This is a strong reminder that we need thoughtful caution when trying to understand and address large differences at process endpoints. Said differently, big differences in output don’t necessarily imply big differences in input.

To further our understanding (based on another Page example) consider now a different subset of organizations in which the male-to-female CEO ratio is now 3:1, roughly one tenth of that in the above example.

Clearly the promotion process for this second group is moving toward something more fair/less imbalanced, right?

Not necessarily.

If we still require 15 promotions to be CEO then yes, this 3:1 ratio could only be met by a much smaller difference in promotion rates (here \((.5/.465) = 1.075\)) which, when raised to the 15th power, gives us 3 (i.e. 3:1 males to females).

But what if our seemingly “fairer” 3:1 organizations are just flatter and therefore require fewer promotions to reach the CEO slot?

What if we keep the same .5/.4 promotion probability advantage for males but instead only require 5 promotions to become CEO instead of 15?

The math is direct: \(.5^{5}/.4^{5} = 3.05\).

In this case then, our second set of organizations have a less skewed endpoint outcome (3:1 instead of 28:1) but it’s not because they have reduced the bias at each decision step. Rather, the same biased process is just played out fewer times. The results are better, but not for the reasons we expect.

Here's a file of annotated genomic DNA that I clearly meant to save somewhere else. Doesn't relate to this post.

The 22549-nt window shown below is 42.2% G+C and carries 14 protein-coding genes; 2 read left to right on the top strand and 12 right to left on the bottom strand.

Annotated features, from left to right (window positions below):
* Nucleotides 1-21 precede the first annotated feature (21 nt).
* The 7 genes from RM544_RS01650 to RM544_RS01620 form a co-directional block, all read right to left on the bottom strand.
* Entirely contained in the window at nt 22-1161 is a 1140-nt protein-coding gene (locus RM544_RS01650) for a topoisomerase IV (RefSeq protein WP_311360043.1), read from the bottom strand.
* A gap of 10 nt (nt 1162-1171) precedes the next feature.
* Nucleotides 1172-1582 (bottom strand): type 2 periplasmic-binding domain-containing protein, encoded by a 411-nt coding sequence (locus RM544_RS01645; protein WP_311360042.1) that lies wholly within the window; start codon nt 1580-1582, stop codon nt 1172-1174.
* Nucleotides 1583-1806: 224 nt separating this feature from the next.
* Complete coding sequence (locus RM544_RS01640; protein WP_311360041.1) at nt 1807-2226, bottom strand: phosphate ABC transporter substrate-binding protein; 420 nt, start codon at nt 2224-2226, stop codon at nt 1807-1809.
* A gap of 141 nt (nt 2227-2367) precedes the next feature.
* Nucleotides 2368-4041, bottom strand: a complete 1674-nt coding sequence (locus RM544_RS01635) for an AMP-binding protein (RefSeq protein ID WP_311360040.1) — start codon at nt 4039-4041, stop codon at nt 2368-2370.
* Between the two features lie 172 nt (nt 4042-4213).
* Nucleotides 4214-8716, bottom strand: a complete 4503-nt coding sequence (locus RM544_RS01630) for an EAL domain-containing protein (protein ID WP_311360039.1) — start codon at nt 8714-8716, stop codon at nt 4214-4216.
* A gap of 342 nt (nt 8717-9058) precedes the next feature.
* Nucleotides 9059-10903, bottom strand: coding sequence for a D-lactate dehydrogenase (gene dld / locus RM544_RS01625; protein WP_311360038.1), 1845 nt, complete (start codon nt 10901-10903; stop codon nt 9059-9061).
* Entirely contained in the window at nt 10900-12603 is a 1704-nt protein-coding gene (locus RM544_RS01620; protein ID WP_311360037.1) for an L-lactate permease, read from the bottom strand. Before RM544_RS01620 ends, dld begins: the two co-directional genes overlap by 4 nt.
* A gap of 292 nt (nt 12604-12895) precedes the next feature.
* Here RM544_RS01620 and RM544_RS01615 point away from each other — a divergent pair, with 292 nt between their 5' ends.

Summary

Granting numerous caveats, I would suggest at least the following two lessons from our \(X^n\) model in the context of possible selection bias/preference analysis:

  1. Consider the possible role of compounded \(X^n\)-type processes when evaluating endpoint differences of interest at your organization
  2. Consider how the same basic process can play out differently in different organizations or even in different business units. Start with the basic \(X^n\) model, asking about the \(X\) value for our groups of interest as well as the \(n\) value. Remember too that organizations can differ by both \(X\) and \(n\) among many other differences.

To this I would add that correctly detecting, let alone solving, any actual problem with a genuinely biased selection process won’t come down to just estimating \(X\) and \(n\) and calling it a day.

Your data will be noisy.

It will likely be limited in scale.

It will also be subject to real-world contexts, constraints, and caveats.

All of this is absolutely guaranteed to muddy the waters.

And yet our basic \(X^n\) model is still incredibly useful. Why?

First, it’s a tractable tool that forces us to think concretely about process, measurement, and outcome.

Second, as a result, we can apply the model to our HR data and get some rough insights on any differences in promotion rates, frequency, and steps required to reach a given level.

This then serves as a concrete starting point for discussions with managers, directors, and other leaders about consistency, talent processes, and talent process improvement.

Together this represents a major step towards developing mature HR analytics processes and improving human capital decisions.